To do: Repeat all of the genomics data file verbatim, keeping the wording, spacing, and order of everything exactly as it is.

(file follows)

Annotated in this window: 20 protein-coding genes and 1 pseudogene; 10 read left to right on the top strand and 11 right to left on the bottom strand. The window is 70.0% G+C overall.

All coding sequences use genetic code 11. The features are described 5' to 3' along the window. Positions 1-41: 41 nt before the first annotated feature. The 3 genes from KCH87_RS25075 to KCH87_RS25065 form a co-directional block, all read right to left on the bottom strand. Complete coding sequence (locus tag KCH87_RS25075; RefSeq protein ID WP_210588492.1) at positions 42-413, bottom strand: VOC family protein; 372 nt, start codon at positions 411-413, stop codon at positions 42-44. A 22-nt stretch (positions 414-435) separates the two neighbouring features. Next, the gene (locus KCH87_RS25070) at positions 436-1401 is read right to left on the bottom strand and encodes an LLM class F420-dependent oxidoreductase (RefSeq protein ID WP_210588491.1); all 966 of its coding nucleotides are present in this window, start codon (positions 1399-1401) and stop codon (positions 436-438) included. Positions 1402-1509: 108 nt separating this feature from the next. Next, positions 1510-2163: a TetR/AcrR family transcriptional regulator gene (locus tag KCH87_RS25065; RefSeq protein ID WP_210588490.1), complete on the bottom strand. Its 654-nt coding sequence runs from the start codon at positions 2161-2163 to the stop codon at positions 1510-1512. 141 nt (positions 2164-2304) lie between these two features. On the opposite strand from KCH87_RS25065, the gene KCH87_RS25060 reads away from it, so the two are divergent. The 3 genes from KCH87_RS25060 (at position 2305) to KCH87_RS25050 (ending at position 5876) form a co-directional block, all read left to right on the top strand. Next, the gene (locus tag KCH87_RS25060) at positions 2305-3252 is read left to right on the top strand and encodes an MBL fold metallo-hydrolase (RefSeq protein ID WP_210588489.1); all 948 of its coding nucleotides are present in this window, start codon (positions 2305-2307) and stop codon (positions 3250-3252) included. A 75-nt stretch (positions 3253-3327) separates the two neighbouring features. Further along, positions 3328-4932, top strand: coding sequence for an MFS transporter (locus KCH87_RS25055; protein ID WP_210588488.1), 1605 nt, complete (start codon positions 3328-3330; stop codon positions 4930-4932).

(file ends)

Annotated in this window: 20 protein-coding genes and 1 pseudogene; 10 read left to right on the top strand and 11 right to left on the bottom strand. The window is 70.0% G+C overall.

All coding sequences use genetic code 11. The features are described 5' to 3' along the window. Positions 1-41: 41 nt before the first annotated feature. The 3 genes from KCH87_RS25075 to KCH87_RS25065 form a co-directional block, all read right to left on the bottom strand. Complete coding sequence (locus tag KCH87_RS25075; RefSeq protein ID WP_210588492.1) at positions 42-413, bottom strand: VOC family protein; 372 nt, start codon at positions 411-413, stop codon at positions 42-44. A 22-nt stretch (positions 414-435) separates the two neighbouring features. Next, the gene (locus KCH87_RS25070) at positions 436-1401 is read right to left on the bottom strand and encodes an LLM class F420-dependent oxidoreductase (RefSeq protein ID WP_210588491.1); all 966 of its coding nucleotides are present in this window, start codon (positions 1399-1401) and stop codon (positions 436-438) included. Positions 1402-1509: 108 nt separating this feature from the next. Next, positions 1510-2163: a TetR/AcrR family transcriptional regulator gene (locus tag KCH87_RS25065; RefSeq protein ID WP_210588490.1), complete on the bottom strand. Its 654-nt coding sequence runs from the start codon at positions 2161-2163 to the stop codon at positions 1510-1512. 141 nt (positions 2164-2304) lie between these two features. On the opposite strand from KCH87_RS25065, the gene KCH87_RS25060 reads away from it, so the two are divergent. The 3 genes from KCH87_RS25060 (at position 2305) to KCH87_RS25050 (ending at position 5876) form a co-directional block, all read left to right on the top strand. Next, the gene (locus tag KCH87_RS25060) at positions 2305-3252 is read left to right on the top strand and encodes an MBL fold metallo-hydrolase (RefSeq protein ID WP_210588489.1); all 948 of its coding nucleotides are present in this window, start codon (positions 2305-2307) and stop codon (positions 3250-3252) included. A 75-nt stretch (positions 3253-3327) separates the two neighbouring features. Further along, positions 3328-4932, top strand: coding sequence for an MFS transporter (locus KCH87_RS25055; protein ID WP_210588488.1), 1605 nt, complete (start codon positions 3328-3330; stop codon positions 4930-4932).